Ultrasound of the hip of a newborn (screening of Developmental Dysplasia of the Hip)
A simple, quick examination helpful in the early diagnosis of developmental dysplasia of the hip (DEA).
Because full recovery of a dysplastic hip is quicker and more complete when diagnosed early, the best time to carry out the ultrasound is between 6 and 8 weeks of life.
It should be performed as a screening, i.e. for all children, but particular attention should be paid to children with risk factors for DEA: family history, breech presentation, oligohydramnios, macrosomia, twins, and specific signs.
The examination is performed by placing the child on its side with the help of a Graf positioner. Images are then obtained, on which angles are measured. This makes it possible to categorise the hip as a specific type according to the Graf method.
Transfontanellar cerebral ultrasound scan
The study of the brain using ultrasound is done through the anterior fontanella. It can therefore be carried out on newborns and on infants until the fontanella closes. It is essential in cases of prematurity, enlarged cranial circumference, pre and postnatal infections, congenital abnormalities, microcephaly, coagulation disorders, abnormalities on the prenatal ultrasound, neurological disorders, perinatal suffering, convulsions, mother with vertical transmission infection, monochorionic twins, facial dysmorphism, congenital cardiopathy, hypotonia, metabolic and neuromuscular diseases, and genetic syndromes.
In the young child in the second month of life, the spinal cord and adjacent structures can be detected using ultrasound due to the incomplete ossification of the spine. This type of ultrasound should be performed for the diagnosis of bone marrow abnormalities in children with lesions in the lumbosacral area such as tufts of hair, hemangiomas, dimple fistulae or subcutaneous masses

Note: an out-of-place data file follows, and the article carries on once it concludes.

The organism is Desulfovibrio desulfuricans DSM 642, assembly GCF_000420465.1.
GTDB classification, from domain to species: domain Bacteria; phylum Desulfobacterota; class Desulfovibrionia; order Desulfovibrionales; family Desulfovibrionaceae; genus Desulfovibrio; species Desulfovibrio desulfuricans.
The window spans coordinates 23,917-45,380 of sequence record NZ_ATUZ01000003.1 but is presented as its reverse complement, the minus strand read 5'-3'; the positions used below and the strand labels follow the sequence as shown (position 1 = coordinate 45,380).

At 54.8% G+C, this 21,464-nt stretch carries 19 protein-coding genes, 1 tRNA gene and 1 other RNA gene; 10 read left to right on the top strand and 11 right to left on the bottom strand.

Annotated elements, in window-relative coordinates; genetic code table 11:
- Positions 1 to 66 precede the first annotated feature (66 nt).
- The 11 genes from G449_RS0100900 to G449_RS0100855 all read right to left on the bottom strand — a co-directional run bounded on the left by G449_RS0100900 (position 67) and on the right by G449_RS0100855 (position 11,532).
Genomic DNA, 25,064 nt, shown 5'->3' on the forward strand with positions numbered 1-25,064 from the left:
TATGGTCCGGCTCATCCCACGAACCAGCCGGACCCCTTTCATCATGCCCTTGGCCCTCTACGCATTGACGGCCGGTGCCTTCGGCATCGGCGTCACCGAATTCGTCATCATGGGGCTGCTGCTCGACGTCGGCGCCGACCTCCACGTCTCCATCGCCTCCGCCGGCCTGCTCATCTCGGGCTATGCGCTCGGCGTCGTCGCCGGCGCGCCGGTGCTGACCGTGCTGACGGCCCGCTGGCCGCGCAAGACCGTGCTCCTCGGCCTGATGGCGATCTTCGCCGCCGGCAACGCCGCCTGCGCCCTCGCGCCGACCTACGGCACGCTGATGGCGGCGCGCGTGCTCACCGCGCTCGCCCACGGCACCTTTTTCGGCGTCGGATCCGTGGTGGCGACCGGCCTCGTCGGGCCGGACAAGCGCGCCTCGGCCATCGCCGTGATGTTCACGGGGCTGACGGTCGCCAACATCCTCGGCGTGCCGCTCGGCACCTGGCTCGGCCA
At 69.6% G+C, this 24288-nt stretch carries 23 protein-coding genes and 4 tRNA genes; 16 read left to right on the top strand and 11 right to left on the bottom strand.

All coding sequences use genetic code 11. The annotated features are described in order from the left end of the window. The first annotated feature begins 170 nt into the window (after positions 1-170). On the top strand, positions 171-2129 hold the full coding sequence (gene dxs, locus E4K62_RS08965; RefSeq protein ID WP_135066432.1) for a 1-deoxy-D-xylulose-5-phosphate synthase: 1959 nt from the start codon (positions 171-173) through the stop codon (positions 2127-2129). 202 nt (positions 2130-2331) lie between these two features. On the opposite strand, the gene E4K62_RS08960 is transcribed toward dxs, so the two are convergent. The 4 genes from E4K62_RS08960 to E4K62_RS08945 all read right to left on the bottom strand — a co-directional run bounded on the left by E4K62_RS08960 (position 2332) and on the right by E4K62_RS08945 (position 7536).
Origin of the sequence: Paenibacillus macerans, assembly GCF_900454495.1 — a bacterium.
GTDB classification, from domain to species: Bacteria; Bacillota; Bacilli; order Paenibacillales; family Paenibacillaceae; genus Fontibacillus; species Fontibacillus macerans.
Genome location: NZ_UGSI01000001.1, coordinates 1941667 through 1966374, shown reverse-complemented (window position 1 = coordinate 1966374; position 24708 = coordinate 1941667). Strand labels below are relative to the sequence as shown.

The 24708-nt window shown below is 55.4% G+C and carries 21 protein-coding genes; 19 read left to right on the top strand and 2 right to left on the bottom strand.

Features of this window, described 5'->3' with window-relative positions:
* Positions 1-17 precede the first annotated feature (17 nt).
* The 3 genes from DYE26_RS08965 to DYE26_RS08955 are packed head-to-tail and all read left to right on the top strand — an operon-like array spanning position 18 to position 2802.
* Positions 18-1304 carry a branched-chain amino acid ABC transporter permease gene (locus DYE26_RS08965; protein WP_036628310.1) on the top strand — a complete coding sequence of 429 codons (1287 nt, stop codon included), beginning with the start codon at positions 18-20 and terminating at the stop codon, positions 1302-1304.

Ultrasound scanning of cranial sutures
This type of ultrasound provides good visualisation of the superficial structures, and makes it possible to rule out fusion of the cranial bones in the region of the sutures. It is carried out on newborns and infants with suspected craniostenosis.
Ultrasound scan of the neck
This is important in the diagnosis of thyroid disease, diseases affecting the salivary glands, and lymphadenopathy. Moreover, it is helpful when investigating the sternocleidomastoid muscle, which could be involved in postural abnormalities in the newborn and the small infant
In addition to emergency situations, ultrasound provides good results in cases of pneumonia in children, enabling the diagnosis and follow-up of pulmonary thickening, reducing or removing the need for radiography.
Ultrasound of the skin and subcutaneous tissue
Ultrasound is helpful in the identification and characterisation of cutaneous or subcutaneous skin lesions such as cysts, lymphoma, hemangiomas, or in the study of lymphadenopathy
It enables the investigation of abdominal organs such as the liver, gallbladder and biliary tract including, spleen, pancreas, kidneys and bladder. It also enables investigation of the abdominal vessels using Doppler. It is carried out in the event of abdominal pain, volumetric increase of some abdominal organs, repeated vomiting in the newborn (for the diagnosis of hypertrophic stenosis of the pylorus). Appendicitis can also be diagnosed by ultrasound examination in some cases. Preparation varies according to the age of the children.
This makes it possible to study the kidneys, urinary tract and bladder. This examination is suitable for the prenatal diagnosis of malformations (eg pyelectasis or hydronephrosis), infections of the urinary tract, and where there is a family history of renal conditions (eg renal cysts). It can also be helpful in some syndromes that may include renal or urinary abnormalities. The kidneys are investigated in both supine and prone positions.
This facilitates investigation of the pelvic organs, mainly in females (uterus and ovaries), but can also be performed on males to study the bladder. This type of ultrasound is carried out in the event of pelvic pain, suspected pathological growths, suspected precocious puberty, and in premature breast development. The examination usually needs to be carried out on a full bladder. Images are obtained with the child in a supine position; on completion of the examination the child needs to empty the bladder so that any urine residues can be assessed.
Helpful in the diagnosis of hydrocele, cryptorchidism or, in emergencies, in testicular torsion